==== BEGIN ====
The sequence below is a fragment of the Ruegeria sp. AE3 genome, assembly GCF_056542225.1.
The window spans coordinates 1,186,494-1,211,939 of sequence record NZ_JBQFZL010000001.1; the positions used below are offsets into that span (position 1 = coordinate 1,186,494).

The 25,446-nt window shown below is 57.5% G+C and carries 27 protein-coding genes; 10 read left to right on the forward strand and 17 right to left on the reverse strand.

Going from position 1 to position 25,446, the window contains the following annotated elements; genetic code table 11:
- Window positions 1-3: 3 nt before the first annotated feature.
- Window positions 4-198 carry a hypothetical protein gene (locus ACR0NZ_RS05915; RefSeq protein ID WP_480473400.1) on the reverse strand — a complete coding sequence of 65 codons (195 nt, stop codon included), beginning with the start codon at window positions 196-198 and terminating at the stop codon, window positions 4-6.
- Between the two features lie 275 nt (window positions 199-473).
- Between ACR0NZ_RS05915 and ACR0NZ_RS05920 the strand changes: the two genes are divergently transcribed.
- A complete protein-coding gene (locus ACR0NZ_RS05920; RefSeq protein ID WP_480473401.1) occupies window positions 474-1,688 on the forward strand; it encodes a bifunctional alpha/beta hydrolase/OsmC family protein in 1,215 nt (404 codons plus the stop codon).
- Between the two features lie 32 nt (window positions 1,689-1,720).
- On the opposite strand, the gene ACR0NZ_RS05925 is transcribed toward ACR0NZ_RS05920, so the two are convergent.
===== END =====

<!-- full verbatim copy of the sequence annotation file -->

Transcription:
The sequence below is a fragment of the Ruegeria sp. AE3 genome, assembly GCF_056542225.1.
The window spans coordinates 1,186,494-1,211,939 of sequence record NZ_JBQFZL010000001.1; the positions used below are offsets into that span (position 1 = coordinate 1,186,494).

The 25,446-nt window shown below is 57.5% G+C and carries 27 protein-coding genes; 10 read left to right on the forward strand and 17 right to left on the reverse strand.

Going from position 1 to position 25,446, the window contains the following annotated elements; genetic code table 11:
- Window positions 1-3: 3 nt before the first annotated feature.
- Window positions 4-198 carry a hypothetical protein gene (locus ACR0NZ_RS05915; RefSeq protein ID WP_480473400.1) on the reverse strand — a complete coding sequence of 65 codons (195 nt, stop codon included), beginning with the start codon at window positions 196-198 and terminating at the stop codon, window positions 4-6.
- Between the two features lie 275 nt (window positions 199-473).
- Between ACR0NZ_RS05915 and ACR0NZ_RS05920 the strand changes: the two genes are divergently transcribed.
- A complete protein-coding gene (locus ACR0NZ_RS05920; RefSeq protein ID WP_480473401.1) occupies window positions 474-1,688 on the forward strand; it encodes a bifunctional alpha/beta hydrolase/OsmC family protein in 1,215 nt (404 codons plus the stop codon).
- Between the two features lie 32 nt (window positions 1,689-1,720).
- On the opposite strand, the gene ACR0NZ_RS05925 is transcribed toward ACR0NZ_RS05920, so the two are convergent.